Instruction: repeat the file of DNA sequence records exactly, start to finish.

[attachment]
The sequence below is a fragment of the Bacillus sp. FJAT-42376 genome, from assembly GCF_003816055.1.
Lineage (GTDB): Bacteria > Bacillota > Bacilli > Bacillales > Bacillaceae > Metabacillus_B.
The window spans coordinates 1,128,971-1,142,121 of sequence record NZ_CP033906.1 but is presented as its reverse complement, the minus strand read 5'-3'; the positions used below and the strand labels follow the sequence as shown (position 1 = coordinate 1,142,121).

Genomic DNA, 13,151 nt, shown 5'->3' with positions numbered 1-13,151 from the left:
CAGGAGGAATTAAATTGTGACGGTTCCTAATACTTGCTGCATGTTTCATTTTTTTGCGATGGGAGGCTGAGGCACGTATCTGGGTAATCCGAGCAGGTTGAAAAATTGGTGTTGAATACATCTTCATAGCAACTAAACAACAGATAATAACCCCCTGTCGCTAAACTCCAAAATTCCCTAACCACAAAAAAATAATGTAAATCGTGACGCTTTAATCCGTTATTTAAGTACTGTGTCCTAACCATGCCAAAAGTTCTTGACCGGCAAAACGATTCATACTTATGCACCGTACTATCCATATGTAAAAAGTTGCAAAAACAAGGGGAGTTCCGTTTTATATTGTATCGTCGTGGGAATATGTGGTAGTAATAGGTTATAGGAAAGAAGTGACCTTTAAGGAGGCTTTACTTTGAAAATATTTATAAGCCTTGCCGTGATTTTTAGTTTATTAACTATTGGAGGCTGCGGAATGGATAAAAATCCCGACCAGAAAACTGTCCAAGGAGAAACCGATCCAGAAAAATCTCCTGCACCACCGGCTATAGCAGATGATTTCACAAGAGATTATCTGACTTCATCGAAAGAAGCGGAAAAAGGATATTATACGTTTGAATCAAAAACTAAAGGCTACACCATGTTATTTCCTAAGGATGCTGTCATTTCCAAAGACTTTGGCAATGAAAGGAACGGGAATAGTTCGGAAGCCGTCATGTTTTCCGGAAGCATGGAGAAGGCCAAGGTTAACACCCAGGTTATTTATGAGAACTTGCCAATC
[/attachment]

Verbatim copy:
The sequence below is a fragment of the Bacillus sp. FJAT-42376 genome, from assembly GCF_003816055.1.
Lineage (GTDB): Bacteria > Bacillota > Bacilli > Bacillales > Bacillaceae > Metabacillus_B.
The window spans coordinates 1,128,971-1,142,121 of sequence record NZ_CP033906.1 but is presented as its reverse complement, the minus strand read 5'-3'; the positions used below and the strand labels follow the sequence as shown (position 1 = coordinate 1,142,121).

Genomic DNA, 13,151 nt, shown 5'->3' with positions numbered 1-13,151 from the left:
CAGGAGGAATTAAATTGTGACGGTTCCTAATACTTGCTGCATGTTTCATTTTTTTGCGATGGGAGGCTGAGGCACGTATCTGGGTAATCCGAGCAGGTTGAAAAATTGGTGTTGAATACATCTTCATAGCAACTAAACAACAGATAATAACCCCCTGTCGCTAAACTCCAAAATTCCCTAACCACAAAAAAATAATGTAAATCGTGACGCTTTAATCCGTTATTTAAGTACTGTGTCCTAACCATGCCAAAAGTTCTTGACCGGCAAAACGATTCATACTTATGCACCGTACTATCCATATGTAAAAAGTTGCAAAAACAAGGGGAGTTCCGTTTTATATTGTATCGTCGTGGGAATATGTGGTAGTAATAGGTTATAGGAAAGAAGTGACCTTTAAGGAGGCTTTACTTTGAAAATATTTATAAGCCTTGCCGTGATTTTTAGTTTATTAACTATTGGAGGCTGCGGAATGGATAAAAATCCCGACCAGAAAACTGTCCAAGGAGAAACCGATCCAGAAAAATCTCCTGCACCACCGGCTATAGCAGATGATTTCACAAGAGATTATCTGACTTCATCGAAAGAAGCGGAAAAAGGATATTATACGTTTGAATCAAAAACTAAAGGCTACACCATGTTATTTCCTAAGGATGCTGTCATTTCCAAAGACTTTGGCAATGAAAGGAACGGGAATAGTTCGGAAGCCGTCATGTTTTCCGGAAGCATGGAGAAGGCCAAGGTTAACACCCAGGTTATTTATGAGAACTTGCCAATC